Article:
Steeles' Tavern at 349 Yonge Street closed in 1974 and the building was acquired by Sniderman in the early 1980s; however, the ground floor was rented out to a stereo equipment store. After cutting access doorways through the walls to the existing store, the second floor became the CD department and a greatly reduced-in-size Bargain Basement. Eventually the ground floor and basement of 349 Yonge Street were incorporated via doorways cut through the walls into the adjoining record store, with the 45s department moving to the back of 347 Yonge St. The ground floor of 349 Yonge became a greatly expanded CD department, the second floor became the video department, and a third floor was added to the back portion of the building to house the video rental library, staff lunch room, and new staff washrooms. The Bargain Basement was restored to the third floor of 349 Yonge Street. When CDs were incorporated into their respective departments, the video store was relocated to the ground floor of 349 Yonge Street.[12]

1990s[edit]

The chain branched out into computer software and games in the mid-1990s and a new department, Sam's Interactive, was created on the now-adjoined and renovated third floors to house it. It was later moved briefly to the ground floor, prior to the expansion of the store into the CIBC property.[12]

In 1991 the CIBC property (341, 343, and 345 Yonge Street) was purchased and the store was reconfigured yet again with the Pop/Rock department moving to the ground floor of the new property. New cashier stations were installed at the front of 347 Yonge where the pop/rock department had been. A two-stage plan of renovation/construction involving the CIBC building and the classical annex were drawn up but only the first stage of the reconstruction was completed. The renovations comprised the creation of doorways from the CIBC building into the classical annex, the addition of stairs and a mezzanine which became the new location for Sam's Interactive. When the interactive department was closed it became the Nexx Level, which comprised the relocated R&B/Soul/Rap/Electronic department. The Jazz department was moved to the second floor of 349 Yonge St. and the Pop Vocal and Instrumental departments moved to the second floor where jazz had been. Huge outdoor video screens were installed by an advertising firm on the (rented) lower portions of the roof of the former CIBC building. Extensive neon signage, including a replica of the original neon sign for Sniderman Radio Sales & Service, was installed in the former CIBC building. The third floor was turned into offices and fulfilment area when the store expanded to online sales.[12]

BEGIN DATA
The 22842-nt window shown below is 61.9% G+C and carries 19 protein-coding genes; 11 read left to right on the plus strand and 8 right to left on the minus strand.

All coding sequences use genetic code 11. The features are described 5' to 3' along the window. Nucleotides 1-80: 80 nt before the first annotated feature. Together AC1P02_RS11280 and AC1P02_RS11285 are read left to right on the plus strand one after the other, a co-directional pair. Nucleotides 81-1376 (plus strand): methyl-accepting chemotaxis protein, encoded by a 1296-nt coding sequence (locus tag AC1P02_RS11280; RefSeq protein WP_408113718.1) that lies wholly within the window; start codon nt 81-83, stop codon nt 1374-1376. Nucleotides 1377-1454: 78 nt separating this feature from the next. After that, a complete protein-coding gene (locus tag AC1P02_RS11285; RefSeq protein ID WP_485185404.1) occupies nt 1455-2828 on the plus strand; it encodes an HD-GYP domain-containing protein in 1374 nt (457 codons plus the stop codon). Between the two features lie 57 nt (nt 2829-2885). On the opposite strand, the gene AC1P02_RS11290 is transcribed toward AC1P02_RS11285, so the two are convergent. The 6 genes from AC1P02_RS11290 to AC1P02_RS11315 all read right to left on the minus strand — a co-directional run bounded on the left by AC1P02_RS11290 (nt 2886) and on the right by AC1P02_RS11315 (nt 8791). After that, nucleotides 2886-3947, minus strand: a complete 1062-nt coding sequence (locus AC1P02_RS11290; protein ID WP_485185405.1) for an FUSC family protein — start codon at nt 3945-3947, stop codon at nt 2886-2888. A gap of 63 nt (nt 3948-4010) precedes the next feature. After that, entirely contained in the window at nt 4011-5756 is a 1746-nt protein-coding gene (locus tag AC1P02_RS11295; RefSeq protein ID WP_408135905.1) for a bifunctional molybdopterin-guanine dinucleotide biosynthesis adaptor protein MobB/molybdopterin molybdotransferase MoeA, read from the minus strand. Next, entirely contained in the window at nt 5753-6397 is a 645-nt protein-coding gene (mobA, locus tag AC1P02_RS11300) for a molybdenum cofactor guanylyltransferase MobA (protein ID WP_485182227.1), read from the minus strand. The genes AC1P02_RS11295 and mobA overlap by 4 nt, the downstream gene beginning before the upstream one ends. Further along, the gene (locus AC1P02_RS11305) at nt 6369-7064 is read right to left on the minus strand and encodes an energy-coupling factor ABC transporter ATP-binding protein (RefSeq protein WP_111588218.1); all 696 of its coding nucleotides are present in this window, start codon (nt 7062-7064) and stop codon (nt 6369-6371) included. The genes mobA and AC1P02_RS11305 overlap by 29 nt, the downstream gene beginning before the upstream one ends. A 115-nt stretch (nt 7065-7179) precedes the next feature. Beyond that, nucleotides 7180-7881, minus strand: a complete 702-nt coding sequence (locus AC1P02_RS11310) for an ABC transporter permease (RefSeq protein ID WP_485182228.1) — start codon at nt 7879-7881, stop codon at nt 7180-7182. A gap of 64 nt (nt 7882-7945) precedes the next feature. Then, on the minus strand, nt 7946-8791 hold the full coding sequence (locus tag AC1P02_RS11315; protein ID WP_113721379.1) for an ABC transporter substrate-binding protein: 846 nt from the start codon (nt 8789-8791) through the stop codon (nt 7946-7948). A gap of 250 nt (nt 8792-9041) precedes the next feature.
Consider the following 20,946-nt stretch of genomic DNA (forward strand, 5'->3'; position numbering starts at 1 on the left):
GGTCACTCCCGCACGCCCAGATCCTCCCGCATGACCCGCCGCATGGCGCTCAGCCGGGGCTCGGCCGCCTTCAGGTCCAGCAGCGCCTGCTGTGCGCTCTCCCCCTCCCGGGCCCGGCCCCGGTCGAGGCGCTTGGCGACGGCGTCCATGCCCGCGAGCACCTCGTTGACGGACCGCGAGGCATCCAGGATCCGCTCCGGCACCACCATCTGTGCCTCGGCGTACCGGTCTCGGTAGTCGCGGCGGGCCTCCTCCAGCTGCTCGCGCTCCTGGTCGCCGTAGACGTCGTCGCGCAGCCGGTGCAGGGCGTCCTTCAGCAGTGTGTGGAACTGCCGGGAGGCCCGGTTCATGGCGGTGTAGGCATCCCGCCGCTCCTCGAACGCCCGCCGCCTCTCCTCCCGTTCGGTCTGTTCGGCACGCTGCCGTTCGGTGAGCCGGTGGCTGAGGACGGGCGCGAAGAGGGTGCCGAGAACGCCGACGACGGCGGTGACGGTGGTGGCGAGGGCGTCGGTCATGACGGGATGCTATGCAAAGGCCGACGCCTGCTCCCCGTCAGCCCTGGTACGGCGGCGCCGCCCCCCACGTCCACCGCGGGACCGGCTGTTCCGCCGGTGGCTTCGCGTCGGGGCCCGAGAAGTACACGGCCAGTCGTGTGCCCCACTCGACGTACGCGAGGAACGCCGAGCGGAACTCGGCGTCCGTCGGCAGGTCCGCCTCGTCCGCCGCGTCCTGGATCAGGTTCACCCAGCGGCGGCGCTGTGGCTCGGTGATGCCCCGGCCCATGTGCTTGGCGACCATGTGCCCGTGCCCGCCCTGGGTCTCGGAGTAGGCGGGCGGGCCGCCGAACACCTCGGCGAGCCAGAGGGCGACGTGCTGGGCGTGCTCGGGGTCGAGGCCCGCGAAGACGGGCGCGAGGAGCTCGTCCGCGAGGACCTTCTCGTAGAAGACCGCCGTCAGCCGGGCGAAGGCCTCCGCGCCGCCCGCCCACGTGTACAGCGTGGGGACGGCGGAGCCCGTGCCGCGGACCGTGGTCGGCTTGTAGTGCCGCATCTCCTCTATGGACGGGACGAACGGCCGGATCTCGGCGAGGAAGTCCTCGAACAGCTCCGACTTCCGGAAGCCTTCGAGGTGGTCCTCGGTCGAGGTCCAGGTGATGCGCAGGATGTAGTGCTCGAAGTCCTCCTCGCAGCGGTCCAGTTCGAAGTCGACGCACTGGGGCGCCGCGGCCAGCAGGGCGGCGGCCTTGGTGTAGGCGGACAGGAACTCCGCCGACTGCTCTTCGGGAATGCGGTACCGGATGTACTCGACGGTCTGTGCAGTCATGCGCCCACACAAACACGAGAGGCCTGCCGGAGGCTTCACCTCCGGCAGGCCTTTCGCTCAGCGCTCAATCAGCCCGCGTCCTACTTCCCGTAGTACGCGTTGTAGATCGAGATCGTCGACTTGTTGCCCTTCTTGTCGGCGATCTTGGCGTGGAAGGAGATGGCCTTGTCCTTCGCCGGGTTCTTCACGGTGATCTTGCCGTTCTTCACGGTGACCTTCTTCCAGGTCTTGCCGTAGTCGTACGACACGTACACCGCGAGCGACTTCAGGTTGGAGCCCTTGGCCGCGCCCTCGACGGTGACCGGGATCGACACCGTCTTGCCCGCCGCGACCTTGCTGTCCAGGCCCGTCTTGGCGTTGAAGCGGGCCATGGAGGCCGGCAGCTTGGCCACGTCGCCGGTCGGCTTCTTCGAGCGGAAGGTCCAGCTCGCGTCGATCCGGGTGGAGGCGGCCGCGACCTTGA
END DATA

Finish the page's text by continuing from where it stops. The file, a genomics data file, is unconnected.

2000s[edit]

Major renovations followed the re-consolidation of the company after bankruptcy (January 2002). Much of this work was redecoration of the sales areas in terms of painting, lighting, flooring, and the inclusion of vintage fixtures such as a bar with mirrors, wood-and-glass display cabinet, and a barber shop counter/mirror. Classical was moved to the newly renovated ground floor of 349 Yonge Street and the Jazz, Blues, & Folk department was temporarily moved back to the second floor of 349 Yonge St. while redecorating took place, then moved back when the renovations were completed. The former classical annex was transformed into a new DVD department, complete with a chandeliers, theatrical spot lights, drapes, popcorn machine, 5.1 sound system, video monitors, neon sign, and theatre marquee. A small stage was also added for in-store performances. Renovations were also done on the ground floor of 347 Yonge, primarily the addition of a magazine section and a new cashier desk. The Pop/Rock Department and Nexx Level were also renovated. The former parkette (Hacksel Place) and chess tables on Gould Street were made over and incorporated into a café added to the Pop/Rock department. At one point limited menu food service was provided by Lick's hamburger chain.[12]